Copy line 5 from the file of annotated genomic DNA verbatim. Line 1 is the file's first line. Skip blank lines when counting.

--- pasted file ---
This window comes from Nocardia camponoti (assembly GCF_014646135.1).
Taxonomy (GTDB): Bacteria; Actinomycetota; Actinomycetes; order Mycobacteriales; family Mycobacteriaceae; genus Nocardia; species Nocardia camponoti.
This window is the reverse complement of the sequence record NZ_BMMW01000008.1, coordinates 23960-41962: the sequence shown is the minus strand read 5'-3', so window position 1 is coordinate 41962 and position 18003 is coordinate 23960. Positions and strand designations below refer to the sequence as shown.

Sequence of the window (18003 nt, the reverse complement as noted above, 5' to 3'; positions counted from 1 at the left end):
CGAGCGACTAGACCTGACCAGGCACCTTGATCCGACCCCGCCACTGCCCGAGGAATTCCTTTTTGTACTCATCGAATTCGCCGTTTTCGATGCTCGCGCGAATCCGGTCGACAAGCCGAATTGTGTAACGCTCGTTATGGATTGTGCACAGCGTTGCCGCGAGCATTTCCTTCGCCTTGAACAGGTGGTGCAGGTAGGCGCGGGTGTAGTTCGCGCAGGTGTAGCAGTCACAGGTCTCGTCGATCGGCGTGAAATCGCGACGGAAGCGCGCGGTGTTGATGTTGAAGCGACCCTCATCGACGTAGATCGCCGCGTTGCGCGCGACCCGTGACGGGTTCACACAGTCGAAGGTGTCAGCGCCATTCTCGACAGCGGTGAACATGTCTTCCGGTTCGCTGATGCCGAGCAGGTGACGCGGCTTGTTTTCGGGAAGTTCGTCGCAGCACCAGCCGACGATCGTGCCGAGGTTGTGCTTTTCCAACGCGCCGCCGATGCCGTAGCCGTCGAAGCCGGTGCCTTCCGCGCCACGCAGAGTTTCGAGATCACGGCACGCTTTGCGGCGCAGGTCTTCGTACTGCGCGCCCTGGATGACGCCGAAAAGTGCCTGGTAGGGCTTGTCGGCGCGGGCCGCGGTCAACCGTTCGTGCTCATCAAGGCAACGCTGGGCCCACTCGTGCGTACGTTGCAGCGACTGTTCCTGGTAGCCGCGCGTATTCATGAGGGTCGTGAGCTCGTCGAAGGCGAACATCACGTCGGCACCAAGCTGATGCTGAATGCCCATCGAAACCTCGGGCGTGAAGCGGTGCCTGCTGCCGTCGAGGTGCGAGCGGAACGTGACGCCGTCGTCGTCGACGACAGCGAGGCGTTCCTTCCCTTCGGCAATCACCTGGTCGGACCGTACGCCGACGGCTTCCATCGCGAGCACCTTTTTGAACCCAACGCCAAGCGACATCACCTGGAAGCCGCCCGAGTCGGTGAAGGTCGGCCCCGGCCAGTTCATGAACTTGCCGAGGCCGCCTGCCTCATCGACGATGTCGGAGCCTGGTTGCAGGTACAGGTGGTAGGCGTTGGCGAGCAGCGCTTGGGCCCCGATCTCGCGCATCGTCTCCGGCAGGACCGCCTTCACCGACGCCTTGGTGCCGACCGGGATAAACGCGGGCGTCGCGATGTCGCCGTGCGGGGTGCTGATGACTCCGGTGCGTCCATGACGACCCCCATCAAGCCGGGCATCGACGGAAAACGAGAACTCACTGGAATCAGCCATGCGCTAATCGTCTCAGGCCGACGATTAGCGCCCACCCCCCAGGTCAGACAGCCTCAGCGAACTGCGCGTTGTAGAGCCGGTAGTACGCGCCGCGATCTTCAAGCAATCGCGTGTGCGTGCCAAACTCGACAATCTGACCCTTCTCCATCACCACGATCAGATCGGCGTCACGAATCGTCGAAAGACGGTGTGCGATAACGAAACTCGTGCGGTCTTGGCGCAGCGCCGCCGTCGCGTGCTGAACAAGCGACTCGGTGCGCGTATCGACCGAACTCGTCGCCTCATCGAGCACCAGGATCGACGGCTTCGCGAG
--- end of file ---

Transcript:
CGAGCGACTAGACCTGACCAGGCACCTTGATCCGACCCCGCCACTGCCCGAGGAATTCCTTTTTGTACTCATCGAATTCGCCGTTTTCGATGCTCGCGCGAATCCGGTCGACAAGCCGAATTGTGTAACGCTCGTTATGGATTGTGCACAGCGTTGCCGCGAGCATTTCCTTCGCCTTGAACAGGTGGTGCAGGTAGGCGCGGGTGTAGTTCGCGCAGGTGTAGCAGTCACAGGTCTCGTCGATCGGCGTGAAATCGCGACGGAAGCGCGCGGTGTTGATGTTGAAGCGACCCTCATCGACGTAGATCGCCGCGTTGCGCGCGACCCGTGACGGGTTCACACAGTCGAAGGTGTCAGCGCCATTCTCGACAGCGGTGAACATGTCTTCCGGTTCGCTGATGCCGAGCAGGTGACGCGGCTTGTTTTCGGGAAGTTCGTCGCAGCACCAGCCGACGATCGTGCCGAGGTTGTGCTTTTCCAACGCGCCGCCGATGCCGTAGCCGTCGAAGCCGGTGCCTTCCGCGCCACGCAGAGTTTCGAGATCACGGCACGCTTTGCGGCGCAGGTCTTCGTACTGCGCGCCCTGGATGACGCCGAAAAGTGCCTGGTAGGGCTTGTCGGCGCGGGCCGCGGTCAACCGTTCGTGCTCATCAAGGCAACGCTGGGCCCACTCGTGCGTACGTTGCAGCGACTGTTCCTGGTAGCCGCGCGTATTCATGAGGGTCGTGAGCTCGTCGAAGGCGAACATCACGTCGGCACCAAGCTGATGCTGAATGCCCATCGAAACCTCGGGCGTGAAGCGGTGCCTGCTGCCGTCGAGGTGCGAGCGGAACGTGACGCCGTCGTCGTCGACGACAGCGAGGCGTTCCTTCCCTTCGGCAATCACCTGGTCGGACCGTACGCCGACGGCTTCCATCGCGAGCACCTTTTTGAACCCAACGCCAAGCGACATCACCTGGAAGCCGCCCGAGTCGGTGAAGGTCGGCCCCGGCCAGTTCATGAACTTGCCGAGGCCGCCTGCCTCATCGACGATGTCGGAGCCTGGTTGCAGGTACAGGTGGTAGGCGTTGGCGAGCAGCGCTTGGGCCCCGATCTCGCGCATCGTCTCCGGCAGGACCGCCTTCACCGACGCCTTGGTGCCGACCGGGATAAACGCGGGCGTCGCGATGTCGCCGTGCGGGGTGCTGATGACTCCGGTGCGTCCATGACGACCCCCATCAAGCCGGGCATCGACGGAAAACGAGAACTCACTGGAATCAGCCATGCGCTAATCGTCTCAGGCCGACGATTAGCGCCCACCCCCCAGGTCAGACAGCCTCAGCGAACTGCGCGTTGTAGAGCCGGTAGTACGCGCCGCGATCTTCAAGCAATCGCGTGTGCGTGCCAAACTCGACAATCTGACCCTTCTCCATCACCACGATCAGATCGGCGTCACGAATCGTCGAAAGACGGTGTGCGATAACGAAACTCGTGCGGTCTTGGCGCAGCGCCGCCGTCGCGTGCTGAACAAGCGACTCGGTGCGCGTATCGACCGAACTCGTCGCCTCATCGAGCACCAGGATCGACGGCTTCGCGAG